‘Catching Teller Crow’ is a contemporary Australian mystery and thriller for ages 15+. It is a gripping, well-plotted novel with a unique structure that intersperses verse with prose. These forms follow the two different voices, of the Aboriginal characters, Beth Teller and Isobel Catching, who are telling the tale.
Beth is a ghost trying to help her detective father solve a mystery around a children’s home that was burnt down. Isobel Catching is a missing girl who is telling her own mythical story about the Fetchers, the day they caught her, and what they did to her. Throughout the course of the novel, Catching helps Beth to see what she must do to help her father deal with his grief, thereby setting her free to move into the next world.
A plot summary does not do justice to this book, so instead, here is an excerpt from the first page:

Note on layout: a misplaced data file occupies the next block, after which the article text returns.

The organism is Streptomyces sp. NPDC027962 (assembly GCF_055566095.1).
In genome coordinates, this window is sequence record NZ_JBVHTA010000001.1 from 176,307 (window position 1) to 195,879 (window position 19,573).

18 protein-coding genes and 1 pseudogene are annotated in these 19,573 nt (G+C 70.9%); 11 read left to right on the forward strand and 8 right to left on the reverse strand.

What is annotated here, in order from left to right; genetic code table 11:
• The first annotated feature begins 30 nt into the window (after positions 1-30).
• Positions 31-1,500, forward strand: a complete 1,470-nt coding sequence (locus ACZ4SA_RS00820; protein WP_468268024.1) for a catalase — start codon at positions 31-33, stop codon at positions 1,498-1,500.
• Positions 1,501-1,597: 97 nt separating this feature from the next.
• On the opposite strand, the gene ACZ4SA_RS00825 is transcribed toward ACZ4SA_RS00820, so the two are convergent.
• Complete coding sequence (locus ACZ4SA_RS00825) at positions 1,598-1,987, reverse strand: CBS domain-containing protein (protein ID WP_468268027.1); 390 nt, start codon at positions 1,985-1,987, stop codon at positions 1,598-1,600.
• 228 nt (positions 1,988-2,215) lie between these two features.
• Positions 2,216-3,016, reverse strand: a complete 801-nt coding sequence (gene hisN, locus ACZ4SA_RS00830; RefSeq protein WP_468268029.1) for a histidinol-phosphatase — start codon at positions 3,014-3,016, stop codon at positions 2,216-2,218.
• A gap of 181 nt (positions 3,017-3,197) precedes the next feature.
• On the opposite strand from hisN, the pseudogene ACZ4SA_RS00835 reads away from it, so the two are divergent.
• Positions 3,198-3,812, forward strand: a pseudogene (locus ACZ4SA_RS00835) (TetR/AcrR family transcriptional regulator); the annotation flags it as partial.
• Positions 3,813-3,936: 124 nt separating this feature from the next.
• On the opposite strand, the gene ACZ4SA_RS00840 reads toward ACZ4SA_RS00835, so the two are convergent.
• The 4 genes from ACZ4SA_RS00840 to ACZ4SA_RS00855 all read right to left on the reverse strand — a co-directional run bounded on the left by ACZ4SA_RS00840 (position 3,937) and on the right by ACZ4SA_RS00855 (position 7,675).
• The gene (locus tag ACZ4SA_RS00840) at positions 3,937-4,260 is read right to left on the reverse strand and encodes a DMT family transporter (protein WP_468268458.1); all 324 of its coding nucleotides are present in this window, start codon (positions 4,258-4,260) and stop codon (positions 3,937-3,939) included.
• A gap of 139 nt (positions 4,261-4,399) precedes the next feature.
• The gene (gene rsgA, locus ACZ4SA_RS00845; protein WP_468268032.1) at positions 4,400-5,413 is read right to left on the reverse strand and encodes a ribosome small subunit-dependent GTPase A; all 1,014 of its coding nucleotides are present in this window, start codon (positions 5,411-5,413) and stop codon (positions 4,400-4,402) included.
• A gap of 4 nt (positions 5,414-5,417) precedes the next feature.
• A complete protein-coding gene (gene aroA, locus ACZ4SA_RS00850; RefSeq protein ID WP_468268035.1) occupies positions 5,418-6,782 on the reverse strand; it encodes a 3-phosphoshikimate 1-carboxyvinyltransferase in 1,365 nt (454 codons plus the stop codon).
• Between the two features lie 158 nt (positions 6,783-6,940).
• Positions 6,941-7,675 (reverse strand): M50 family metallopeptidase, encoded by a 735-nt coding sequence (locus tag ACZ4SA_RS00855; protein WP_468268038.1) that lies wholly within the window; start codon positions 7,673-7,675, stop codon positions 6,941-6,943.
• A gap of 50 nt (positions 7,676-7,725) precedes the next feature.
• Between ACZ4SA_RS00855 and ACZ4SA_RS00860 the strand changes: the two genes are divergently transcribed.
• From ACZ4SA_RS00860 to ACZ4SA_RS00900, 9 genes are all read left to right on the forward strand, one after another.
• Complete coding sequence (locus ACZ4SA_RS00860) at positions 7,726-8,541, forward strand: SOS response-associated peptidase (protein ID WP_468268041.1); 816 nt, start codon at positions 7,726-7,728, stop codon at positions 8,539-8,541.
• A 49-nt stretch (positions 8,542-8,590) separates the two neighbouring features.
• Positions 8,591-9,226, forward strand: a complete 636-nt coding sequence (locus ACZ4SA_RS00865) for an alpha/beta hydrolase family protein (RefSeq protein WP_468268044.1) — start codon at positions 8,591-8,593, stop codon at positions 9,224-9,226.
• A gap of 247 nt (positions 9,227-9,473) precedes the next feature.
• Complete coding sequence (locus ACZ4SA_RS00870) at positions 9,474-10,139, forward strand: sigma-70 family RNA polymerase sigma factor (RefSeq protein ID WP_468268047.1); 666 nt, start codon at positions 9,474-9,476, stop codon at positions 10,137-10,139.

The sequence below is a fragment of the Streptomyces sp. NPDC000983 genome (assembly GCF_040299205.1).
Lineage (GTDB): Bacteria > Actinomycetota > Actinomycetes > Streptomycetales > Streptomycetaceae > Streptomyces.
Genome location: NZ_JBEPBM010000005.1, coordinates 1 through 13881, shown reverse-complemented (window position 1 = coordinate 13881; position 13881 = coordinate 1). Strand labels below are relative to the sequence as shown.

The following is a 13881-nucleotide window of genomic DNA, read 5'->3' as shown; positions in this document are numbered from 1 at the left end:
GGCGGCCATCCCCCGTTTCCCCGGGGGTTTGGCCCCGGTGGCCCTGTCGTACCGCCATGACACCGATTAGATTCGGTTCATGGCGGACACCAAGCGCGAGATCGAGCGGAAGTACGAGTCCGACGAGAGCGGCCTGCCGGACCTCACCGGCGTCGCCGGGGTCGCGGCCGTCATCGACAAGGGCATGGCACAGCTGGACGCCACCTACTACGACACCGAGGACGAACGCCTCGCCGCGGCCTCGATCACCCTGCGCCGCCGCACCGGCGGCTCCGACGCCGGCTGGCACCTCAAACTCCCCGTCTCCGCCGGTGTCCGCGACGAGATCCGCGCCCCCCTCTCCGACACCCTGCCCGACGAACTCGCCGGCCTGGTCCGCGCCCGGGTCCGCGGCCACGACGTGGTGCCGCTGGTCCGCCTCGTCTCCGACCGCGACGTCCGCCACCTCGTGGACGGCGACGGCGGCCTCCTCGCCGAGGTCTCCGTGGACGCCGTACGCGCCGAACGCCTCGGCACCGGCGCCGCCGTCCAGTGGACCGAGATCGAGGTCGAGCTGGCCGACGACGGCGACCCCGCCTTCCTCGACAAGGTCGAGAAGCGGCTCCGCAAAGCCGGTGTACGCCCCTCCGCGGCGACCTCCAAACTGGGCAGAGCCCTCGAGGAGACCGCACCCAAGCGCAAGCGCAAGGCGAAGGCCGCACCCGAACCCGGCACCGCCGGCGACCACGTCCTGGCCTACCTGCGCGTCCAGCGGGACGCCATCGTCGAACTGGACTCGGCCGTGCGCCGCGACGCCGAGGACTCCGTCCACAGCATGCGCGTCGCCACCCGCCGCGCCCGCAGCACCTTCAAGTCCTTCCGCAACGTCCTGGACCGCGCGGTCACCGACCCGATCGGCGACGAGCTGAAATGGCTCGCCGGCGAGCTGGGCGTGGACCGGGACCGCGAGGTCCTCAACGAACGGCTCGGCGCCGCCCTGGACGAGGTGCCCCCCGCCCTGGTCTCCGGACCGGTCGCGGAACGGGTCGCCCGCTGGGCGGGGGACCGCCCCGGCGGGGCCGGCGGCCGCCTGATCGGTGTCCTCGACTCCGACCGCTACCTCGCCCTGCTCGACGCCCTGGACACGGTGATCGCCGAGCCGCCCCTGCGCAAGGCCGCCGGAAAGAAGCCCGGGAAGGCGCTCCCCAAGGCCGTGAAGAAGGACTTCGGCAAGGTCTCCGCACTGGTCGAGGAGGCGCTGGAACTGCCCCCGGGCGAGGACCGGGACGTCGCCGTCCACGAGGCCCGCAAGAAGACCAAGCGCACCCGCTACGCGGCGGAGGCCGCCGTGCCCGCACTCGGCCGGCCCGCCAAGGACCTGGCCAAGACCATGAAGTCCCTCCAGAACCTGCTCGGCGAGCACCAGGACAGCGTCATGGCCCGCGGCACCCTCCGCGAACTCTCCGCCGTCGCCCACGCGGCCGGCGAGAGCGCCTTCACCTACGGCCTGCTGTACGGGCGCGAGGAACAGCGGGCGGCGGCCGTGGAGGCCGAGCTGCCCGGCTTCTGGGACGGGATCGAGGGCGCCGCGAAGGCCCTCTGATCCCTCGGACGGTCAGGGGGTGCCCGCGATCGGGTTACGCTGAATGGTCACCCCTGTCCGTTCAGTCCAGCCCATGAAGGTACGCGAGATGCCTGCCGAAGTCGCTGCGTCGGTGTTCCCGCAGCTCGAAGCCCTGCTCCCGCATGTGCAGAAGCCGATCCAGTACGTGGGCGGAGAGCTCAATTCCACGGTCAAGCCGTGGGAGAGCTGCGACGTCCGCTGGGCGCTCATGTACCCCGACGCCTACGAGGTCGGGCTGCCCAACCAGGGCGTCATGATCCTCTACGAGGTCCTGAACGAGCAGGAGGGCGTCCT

‘My dad looked like crap. His blond hair was flat and grubby and his skin seemed too big for his bones. … You’d think it would be me who looked different, Dad said I didn’t. I couldn’t tell, since I didn’t cast a reflection anymore.’ (p 1)
This passage demonstrates the conversational tone of the novel, which should appeal to young adult readers. It also exhibits the skilful way the authors show, rather than tell, the relevant information about Beth’s ghostly status and her father’s state of mind. His hair colour is also relevant to fitting the pieces together about Beth’s Aboriginal identity and family.
This novel should appeal to young adults and would be an excellent cross-curricular study unit for Years 10-12. Parental guidance is recommended for younger readers, as themes of child abuse and police corruption are included.
Ambelin and Ezekiel Kwaymullina are a brother-sister team of Aboriginal writers from the Palyku people of the Pilbara region of Western Australia.